Legal Steps for a Divorce or Legal Separation

STEP 1. File Forms

STEP 2. Serve the Forms

  • Someone 18 or older – not the petitioner – serves the other spouse (called the respondent), with all the forms from Step 1 plus a blank Response – Marriage (Form FL-120) and files with the court a proof of service form, such as Proof of Service of Summons (Form FL-115), telling when and how the respondent was served. (To serve means “to give in the proper legal way.”) For more information, see “Serve Your First Set of Court Forms.”

  • The respondent has 30 days to file and serve a Response. Therefore, petitioner must wait 30 days before starting Step 4.

STEP 3. Disclose Financial Information

  • At the same time as Step 1 or within 60 days of filing the Petition, petitioner must fill out and have these documents served on the respondent: Declaration of Disclosure (Form FL-140), Income and Expense Declaration (Form FL-150), Schedule of Assets and Debts (Form FL-142), or Property Declaration (Form FL-160), and all tax returns filed by the party in the 2 years before serving the disclosure documents. These disclosure documents must not be filed with the court.
  • If the respondent files a Response, he or she must also complete and serve the same disclosure documents on the petitioner within 60 days of filing the Response.

  • The 60-day time frame for serving the disclosures may be changed by written agreement between the parties or by court order.

  • The petitioner and the respondent each file a Declaration Regarding Service (Form FL-141) with the court saying disclosures were served. If respondent does not serve disclosures, petitioner can still finish the case without them. For more information, see “Fill Out Your Financial Declaration of Disclosure Forms.”

Step 4. Finish the Divorce or Legal Separation Case in One of Four Ways

Respondent does not file a Response (called "default")

Respondent files a Response

No Response and NO written agreement:

Petitioner waits 30 days after step 2 is complete and prepares a proposed Judgment (Form FL-180), together with all other needed forms. See "True Default Case" for more information.
No Response BUT written agreement:

Petitioner attaches the signed and notarized agreement to the proposed Judgment (Form FL-180) together with all other needed forms. See "Default Case with Written Agreement" for more information.
Response AND written agreement:

Either party files Appearance, Stipulations, and Waivers (Form FL-130) and the proposed Judgment with written agreement attached and other needed forms. See "Uncontested Case" for more information.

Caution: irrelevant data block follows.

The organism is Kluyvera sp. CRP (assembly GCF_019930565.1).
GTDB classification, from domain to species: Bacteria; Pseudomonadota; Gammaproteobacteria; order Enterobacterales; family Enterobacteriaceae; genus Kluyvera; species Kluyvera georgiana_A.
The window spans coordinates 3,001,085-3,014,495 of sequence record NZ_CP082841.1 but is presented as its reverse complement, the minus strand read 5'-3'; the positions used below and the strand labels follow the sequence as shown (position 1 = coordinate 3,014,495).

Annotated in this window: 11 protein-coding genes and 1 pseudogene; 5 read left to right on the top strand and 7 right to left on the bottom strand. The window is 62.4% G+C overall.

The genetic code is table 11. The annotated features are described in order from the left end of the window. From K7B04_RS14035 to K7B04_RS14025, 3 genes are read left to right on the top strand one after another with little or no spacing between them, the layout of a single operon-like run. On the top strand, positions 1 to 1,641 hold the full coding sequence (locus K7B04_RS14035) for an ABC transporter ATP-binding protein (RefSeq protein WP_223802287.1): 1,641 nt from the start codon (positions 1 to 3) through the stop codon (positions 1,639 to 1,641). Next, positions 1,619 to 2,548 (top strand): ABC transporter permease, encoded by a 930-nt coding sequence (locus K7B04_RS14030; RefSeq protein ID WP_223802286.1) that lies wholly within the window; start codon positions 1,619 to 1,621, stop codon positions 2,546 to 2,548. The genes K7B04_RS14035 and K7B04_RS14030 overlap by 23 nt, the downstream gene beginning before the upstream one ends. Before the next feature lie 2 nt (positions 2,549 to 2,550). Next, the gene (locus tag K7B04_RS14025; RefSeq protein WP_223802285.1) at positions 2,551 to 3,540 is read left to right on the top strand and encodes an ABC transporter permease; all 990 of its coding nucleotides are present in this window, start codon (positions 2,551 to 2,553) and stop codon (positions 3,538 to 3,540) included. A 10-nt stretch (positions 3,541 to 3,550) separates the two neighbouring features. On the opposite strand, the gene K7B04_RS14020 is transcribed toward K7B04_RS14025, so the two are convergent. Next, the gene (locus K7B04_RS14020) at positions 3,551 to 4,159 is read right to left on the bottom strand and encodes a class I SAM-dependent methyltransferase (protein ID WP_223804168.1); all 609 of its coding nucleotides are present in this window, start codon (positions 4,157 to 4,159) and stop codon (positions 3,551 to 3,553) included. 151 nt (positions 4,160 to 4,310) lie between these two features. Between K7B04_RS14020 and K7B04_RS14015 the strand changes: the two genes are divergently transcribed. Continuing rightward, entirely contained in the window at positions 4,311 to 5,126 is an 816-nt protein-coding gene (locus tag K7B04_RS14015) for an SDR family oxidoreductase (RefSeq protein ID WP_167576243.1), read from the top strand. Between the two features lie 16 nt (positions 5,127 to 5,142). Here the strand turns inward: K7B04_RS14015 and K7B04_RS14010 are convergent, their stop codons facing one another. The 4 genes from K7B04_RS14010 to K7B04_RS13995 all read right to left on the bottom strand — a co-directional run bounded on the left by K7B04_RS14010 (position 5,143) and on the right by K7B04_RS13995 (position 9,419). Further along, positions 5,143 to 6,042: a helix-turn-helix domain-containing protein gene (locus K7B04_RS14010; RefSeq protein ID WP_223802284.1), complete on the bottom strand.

Response and NO agreement:

For divorces, parties must go to trial to have a judge resolve the issues. See "Contested Case" for more information. Click for legal separations.


  • The earliest you can be divorced is six months and one day from the date the respondent (1) was served with the summons and petition, (2) filed a Response, or (3) filed an Appearance, Stipulations, and Waivers (Form FL-130). Legal separation has no waiting period. You MUST complete Step 4 for both types of cases. You are NOT divorced or legally separated until the court enters a Judgment in your case.

  • If you need court orders for child support, custody, parenting time (visitation), spousal or partner support, restraining orders, or other issues before the case is final, you can file a Request for Order (Form FL-300) asking for temporary orders. See “Request for Order Information” for more information.

  • After you file your first paper with the court, you must keep the court and the other party informed of any change in your mailing address or other contact information.  To comply, you may file and have a Notice of Change of Address or Other Contact information (Form MC-040) served on the other party or his or her attorney.

Additional Information

Do you have a same-sex marriage or a registered domestic partnership?

The process for a divorce or legal separation of a same-sex marriage, domestic partnership, or both is the same as the Steps 1 through 4 above, except that the petitioner files Form FL-103 to start the case, instead of FL-100. The petitioner must also serve the responent with a blank Form FL-123, instead of a blank FL-120. (Note: a petitioner seeking a divorce or legal separation of only a same-sex marriage may file Form FL-100 to start the case, if he or she meets the residency requirements listed on that form). There may also be differences in taxes and other issues for same-sex marriages or domestic partnerships. For more information, see "Filing Your Case" and click on the topic that describes your situation.

What if you want a legal separation?

The process in Steps 1 through 4 above is the same, except you will NOT get a Judgment for legal separation unless both parties agree to a legal separation OR if the respondent has not filed a Response. If both parties agree to be legally separated but do not agree on other issues, the parties must go to trial to have a judge resolve those issues. You are NOT legally separated until you receive a Judgment signed by the court. For more information, see "Legal Separation."  AFTER the court enters a judgment for legal separation, if you decide you want a divorce, you must start a new case to request a divorce and pay another filing fee.

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